Effect of a primary care continuing education program on clinical practice of chronic obstructive pulmonary disease: Translating theory into practice

Sandra G Adams, Jennifer Pitts, JoEllen Wynne, Barbara P. Yawn, Edward J. Diamond, Shuko Lee, Ed Dellert, Nicola A. Hanania

Research output: Contribution to journalArticle

11 Citations (Scopus)

Abstract

Objectives: To describe the development and implementation process and assess the effect on self-reported clinical practice changes of a multidisciplinary, collaborative, interactive continuing medical education (CME)/continuing education (CE) program on chronic obstructive pulmonary disease (COPD). Methods: Multidisciplinary subject matter experts and education specialists used a systematic instructional design approach and collaborated with the American College of Chest Physicians and American Academy of Nurse Practitioners to develop, deliver, and reproduce a 1-day interactive COPD CME/CE program for 351 primary care clinicians in 20 US cities from September 23, 2009, through November 13, 2010. Results: We recorded responses to demographic, self-confidence, and knowledge/comprehension questions by using an audience response system. Before the program, 173 of 320 participants (54.1%) had never used the Global Initiative for Chronic Obstructive Lung Disease recommendations for COPD. After the program, clinician self-confidence improved in all areas measured. In addition, participant knowledge and comprehension significantly improved (mean score, 77.1%-94.7%; P<.001). We implemented the commitment-to-change strategy in courses 6 through 20. A total of 271 of 313 participants (86.6%) completed 971 commitment-to-change statements, and 132 of 271 (48.7%) completed the follow-up survey. Of the follow-up survey respondents, 92 of 132 (69.7%) reported completely implementing at least one clinical practice change, and only 8 of 132 (6.1%) reported inability to make any clinical practice change after the program. Conclusion: A carefully designed, interactive, flexible, dynamic, and reproducible COPD CME/CE program tailored to clinicians' needs that involves diverse instructional strategies and media can have short-term and long-term improvements in clinician self-confidence, knowledge/comprehension, and clinical practice.

Original languageEnglish (US)
Pages (from-to)862-870
Number of pages9
JournalMayo Clinic Proceedings
Volume87
Issue number9
DOIs
StatePublished - 2012

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Continuing Education
Chronic Obstructive Pulmonary Disease
Primary Health Care
Continuing Medical Education
Nurse Practitioners
Demography
Education
Surveys and Questionnaires

ASJC Scopus subject areas

  • Medicine(all)

Cite this

Effect of a primary care continuing education program on clinical practice of chronic obstructive pulmonary disease : Translating theory into practice. / Adams, Sandra G; Pitts, Jennifer; Wynne, JoEllen; Yawn, Barbara P.; Diamond, Edward J.; Lee, Shuko; Dellert, Ed; Hanania, Nicola A.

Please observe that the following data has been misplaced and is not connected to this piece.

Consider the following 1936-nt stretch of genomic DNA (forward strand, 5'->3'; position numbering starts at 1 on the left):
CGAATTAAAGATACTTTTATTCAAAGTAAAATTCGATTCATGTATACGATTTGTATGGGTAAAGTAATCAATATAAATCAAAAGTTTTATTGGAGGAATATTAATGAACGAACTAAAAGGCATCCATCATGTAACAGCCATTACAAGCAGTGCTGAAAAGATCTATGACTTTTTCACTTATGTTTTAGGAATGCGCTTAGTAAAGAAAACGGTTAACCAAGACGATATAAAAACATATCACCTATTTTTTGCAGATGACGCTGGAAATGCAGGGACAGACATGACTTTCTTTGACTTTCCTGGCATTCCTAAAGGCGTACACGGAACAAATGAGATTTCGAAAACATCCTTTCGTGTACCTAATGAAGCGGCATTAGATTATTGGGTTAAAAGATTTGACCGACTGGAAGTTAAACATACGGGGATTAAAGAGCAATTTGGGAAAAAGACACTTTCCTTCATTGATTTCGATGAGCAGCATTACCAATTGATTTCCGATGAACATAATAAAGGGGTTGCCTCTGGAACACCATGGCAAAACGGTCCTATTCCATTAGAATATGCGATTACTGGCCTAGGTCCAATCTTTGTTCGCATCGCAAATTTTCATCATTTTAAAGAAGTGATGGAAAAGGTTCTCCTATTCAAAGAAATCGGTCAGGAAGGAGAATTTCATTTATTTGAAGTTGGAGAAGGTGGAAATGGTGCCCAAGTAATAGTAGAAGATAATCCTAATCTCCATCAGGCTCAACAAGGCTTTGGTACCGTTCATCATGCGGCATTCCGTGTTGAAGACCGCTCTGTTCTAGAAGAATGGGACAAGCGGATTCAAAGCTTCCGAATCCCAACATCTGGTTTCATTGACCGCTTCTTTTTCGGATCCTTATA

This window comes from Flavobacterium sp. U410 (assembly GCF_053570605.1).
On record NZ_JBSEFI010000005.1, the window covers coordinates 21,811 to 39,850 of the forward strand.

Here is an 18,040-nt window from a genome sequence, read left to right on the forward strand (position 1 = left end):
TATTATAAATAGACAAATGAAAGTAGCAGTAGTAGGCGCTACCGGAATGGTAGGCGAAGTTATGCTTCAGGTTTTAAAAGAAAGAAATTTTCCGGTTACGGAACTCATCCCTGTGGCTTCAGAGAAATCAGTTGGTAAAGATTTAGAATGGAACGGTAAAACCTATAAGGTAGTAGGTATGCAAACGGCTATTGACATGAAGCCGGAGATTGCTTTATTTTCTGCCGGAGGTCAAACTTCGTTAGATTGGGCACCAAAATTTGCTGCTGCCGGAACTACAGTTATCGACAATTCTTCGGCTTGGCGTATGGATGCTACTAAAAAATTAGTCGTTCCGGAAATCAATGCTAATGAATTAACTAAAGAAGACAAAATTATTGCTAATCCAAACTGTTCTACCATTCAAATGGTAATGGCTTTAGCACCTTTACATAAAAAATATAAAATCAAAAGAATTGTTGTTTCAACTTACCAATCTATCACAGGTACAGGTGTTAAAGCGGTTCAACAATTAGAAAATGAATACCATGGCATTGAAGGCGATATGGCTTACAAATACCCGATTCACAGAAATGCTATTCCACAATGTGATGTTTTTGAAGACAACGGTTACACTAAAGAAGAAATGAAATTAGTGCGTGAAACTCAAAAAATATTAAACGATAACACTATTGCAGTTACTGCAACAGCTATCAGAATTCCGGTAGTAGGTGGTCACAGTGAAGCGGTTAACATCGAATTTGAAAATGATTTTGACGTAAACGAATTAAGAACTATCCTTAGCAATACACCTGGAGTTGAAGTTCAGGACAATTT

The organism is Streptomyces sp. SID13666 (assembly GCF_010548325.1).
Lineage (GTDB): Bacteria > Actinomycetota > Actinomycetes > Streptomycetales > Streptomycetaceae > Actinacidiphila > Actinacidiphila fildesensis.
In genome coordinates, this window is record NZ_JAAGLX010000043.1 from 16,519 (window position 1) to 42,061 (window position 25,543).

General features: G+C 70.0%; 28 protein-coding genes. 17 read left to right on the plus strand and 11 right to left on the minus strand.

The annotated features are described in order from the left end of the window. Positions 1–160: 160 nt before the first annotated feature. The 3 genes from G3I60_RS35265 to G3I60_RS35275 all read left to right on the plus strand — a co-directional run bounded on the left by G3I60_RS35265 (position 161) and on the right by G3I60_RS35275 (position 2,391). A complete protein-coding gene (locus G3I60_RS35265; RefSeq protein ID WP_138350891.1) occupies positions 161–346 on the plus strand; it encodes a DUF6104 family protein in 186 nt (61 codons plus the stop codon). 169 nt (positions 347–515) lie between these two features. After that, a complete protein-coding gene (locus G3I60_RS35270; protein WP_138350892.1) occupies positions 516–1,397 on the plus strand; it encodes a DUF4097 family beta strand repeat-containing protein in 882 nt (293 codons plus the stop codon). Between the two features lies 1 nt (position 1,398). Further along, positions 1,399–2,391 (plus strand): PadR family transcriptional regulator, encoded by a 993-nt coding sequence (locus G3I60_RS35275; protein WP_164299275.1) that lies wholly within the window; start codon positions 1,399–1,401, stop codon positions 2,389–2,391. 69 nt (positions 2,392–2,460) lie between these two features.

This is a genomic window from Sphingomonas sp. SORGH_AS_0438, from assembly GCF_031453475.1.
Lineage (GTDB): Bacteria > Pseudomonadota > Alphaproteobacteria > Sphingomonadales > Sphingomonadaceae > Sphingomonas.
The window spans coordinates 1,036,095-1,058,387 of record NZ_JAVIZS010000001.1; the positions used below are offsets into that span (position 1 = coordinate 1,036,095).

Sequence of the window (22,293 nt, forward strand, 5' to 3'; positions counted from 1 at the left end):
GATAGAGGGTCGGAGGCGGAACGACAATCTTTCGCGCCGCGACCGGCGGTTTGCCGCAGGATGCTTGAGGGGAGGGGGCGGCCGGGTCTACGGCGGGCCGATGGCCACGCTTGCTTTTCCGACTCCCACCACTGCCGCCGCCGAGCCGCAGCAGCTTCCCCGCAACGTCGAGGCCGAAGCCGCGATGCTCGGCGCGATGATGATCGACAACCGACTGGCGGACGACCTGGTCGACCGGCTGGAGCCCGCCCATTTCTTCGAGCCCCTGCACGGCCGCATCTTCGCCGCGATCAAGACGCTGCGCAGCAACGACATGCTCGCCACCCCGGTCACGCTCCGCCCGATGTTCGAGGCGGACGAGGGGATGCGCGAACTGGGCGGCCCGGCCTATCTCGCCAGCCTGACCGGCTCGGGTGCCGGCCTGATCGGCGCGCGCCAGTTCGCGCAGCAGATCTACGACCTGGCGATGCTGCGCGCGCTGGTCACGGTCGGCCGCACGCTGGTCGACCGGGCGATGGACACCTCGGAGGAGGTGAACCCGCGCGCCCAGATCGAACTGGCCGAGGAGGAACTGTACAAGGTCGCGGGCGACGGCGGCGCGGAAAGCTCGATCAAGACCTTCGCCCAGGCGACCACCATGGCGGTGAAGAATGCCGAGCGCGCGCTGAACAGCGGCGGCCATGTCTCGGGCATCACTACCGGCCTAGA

In: Mayo Clinic Proceedings, Vol. 87, No. 9, 2012, p. 862-870.

Research output: Contribution to journalArticle

Adams, Sandra G ; Pitts, Jennifer ; Wynne, JoEllen ; Yawn, Barbara P. ; Diamond, Edward J. ; Lee, Shuko ; Dellert, Ed ; Hanania, Nicola A. / Effect of a primary care continuing education program on clinical practice of chronic obstructive pulmonary disease : Translating theory into practice. In: Mayo Clinic Proceedings. 2012 ; Vol. 87, No. 9. pp. 862-870.
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abstract = "Objectives: To describe the development and implementation process and assess the effect on self-reported clinical practice changes of a multidisciplinary, collaborative, interactive continuing medical education (CME)/continuing education (CE) program on chronic obstructive pulmonary disease (COPD). Methods: Multidisciplinary subject matter experts and education specialists used a systematic instructional design approach and collaborated with the American College of Chest Physicians and American Academy of Nurse Practitioners to develop, deliver, and reproduce a 1-day interactive COPD CME/CE program for 351 primary care clinicians in 20 US cities from September 23, 2009, through November 13, 2010. Results: We recorded responses to demographic, self-confidence, and knowledge/comprehension questions by using an audience response system. Before the program, 173 of 320 participants (54.1{\%}) had never used the Global Initiative for Chronic Obstructive Lung Disease recommendations for COPD. After the program, clinician self-confidence improved in all areas measured. In addition, participant knowledge and comprehension significantly improved (mean score, 77.1{\%}-94.7{\%}; P<.001). We implemented the commitment-to-change strategy in courses 6 through 20. A total of 271 of 313 participants (86.6{\%}) completed 971 commitment-to-change statements, and 132 of 271 (48.7{\%}) completed the follow-up survey. Of the follow-up survey respondents, 92 of 132 (69.7{\%}) reported completely implementing at least one clinical practice change, and only 8 of 132 (6.1{\%}) reported inability to make any clinical practice change after the program. Conclusion: A carefully designed, interactive, flexible, dynamic, and reproducible COPD CME/CE program tailored to clinicians' needs that involves diverse instructional strategies and media can have short-term and long-term improvements in clinician self-confidence, knowledge/comprehension, and clinical practice.",
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